When I thought about this whole process through which, if the minister does not respond within that three-year period then it is deemed rejected, my concern was that then the minister can basically decide which ones he responds to for negotiation. I understand what you're saying, that the hope is that this would expedite the negotiation process and the number of claims going through the negotiations process.
     There may be an opportunity for an abuse of power if they choose which ones not to respond to, which are then deemed rejected and are not up for negotiation towards resolution in terms of land but are only up for resolution through monetary compensation. That was my concern.
    We agree with you. As you probably heard other people present, there were compromises when drafting the bill, and that was one of them. We're trying to take as much authority as possible away from the minister through the process.
    Thank you.
    May I ask one more quick question? It concerns the clause in the bill that says a third party cannot force a province to the table. You talked about the section 91 powers over section 92 powers. Could you just clarify that?


    What I was referring to was that the Canadian Constitution is based on a set of authorities, and the federal government's powers under section 91 generally override section 92 powers.
    If you were talking about a family, the federal government would be the parent, and the province would be the child. Especially in the case of going back to dealing with lands and indigenous peoples, it was always handled by the federal government. It was never the province until very recently.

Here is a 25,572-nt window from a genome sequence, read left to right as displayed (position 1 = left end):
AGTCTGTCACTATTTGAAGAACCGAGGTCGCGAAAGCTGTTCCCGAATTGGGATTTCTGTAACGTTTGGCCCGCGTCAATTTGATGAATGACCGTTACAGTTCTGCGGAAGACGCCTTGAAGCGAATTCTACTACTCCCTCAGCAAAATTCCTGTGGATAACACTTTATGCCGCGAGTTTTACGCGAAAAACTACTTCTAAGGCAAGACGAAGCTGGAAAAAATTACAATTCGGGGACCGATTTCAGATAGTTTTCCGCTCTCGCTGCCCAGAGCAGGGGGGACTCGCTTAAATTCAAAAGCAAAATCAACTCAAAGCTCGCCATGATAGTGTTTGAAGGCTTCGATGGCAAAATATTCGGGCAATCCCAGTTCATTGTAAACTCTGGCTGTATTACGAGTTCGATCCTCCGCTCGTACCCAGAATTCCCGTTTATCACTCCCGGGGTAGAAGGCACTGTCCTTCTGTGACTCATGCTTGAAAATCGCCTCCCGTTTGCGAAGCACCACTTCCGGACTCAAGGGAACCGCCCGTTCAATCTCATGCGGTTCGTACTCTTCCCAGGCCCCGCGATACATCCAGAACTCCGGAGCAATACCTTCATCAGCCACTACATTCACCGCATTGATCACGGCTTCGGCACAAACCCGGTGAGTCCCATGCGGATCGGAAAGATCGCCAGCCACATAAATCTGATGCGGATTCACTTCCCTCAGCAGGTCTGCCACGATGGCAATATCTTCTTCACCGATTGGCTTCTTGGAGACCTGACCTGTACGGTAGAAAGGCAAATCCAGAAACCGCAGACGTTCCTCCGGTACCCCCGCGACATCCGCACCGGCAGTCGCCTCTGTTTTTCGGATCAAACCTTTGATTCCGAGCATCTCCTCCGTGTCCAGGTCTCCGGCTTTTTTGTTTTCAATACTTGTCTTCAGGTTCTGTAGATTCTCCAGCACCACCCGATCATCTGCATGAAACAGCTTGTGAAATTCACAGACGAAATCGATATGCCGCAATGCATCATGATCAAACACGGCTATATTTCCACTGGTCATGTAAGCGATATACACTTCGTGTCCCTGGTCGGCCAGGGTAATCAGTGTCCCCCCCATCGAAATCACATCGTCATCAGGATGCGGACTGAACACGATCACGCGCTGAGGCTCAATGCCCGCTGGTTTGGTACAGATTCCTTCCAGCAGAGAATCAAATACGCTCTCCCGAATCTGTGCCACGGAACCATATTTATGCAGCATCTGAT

So I think because this is not a normal Canadian case--for example, you're not dealing with Canadians per se, but rather with first nations in a different relationship with Canada and a different relationship within the meaning of the Constitution--I think you can build a special case that says the province needs to be involved at a level as though they were the crown, because that's how they got the lands. And they need to deal with the indigenous peoples in a fair and just manner, consistent with the UN declaration, which talks about redress.
     Thank you very much.
    Thank you.
    Next is Mr. Lemay, from the Bloc, for seven minutes.


    I was startled when I heard Mr. Paulette speak. I have also just heard Mr. Erasmus talk about the provinces' obligations.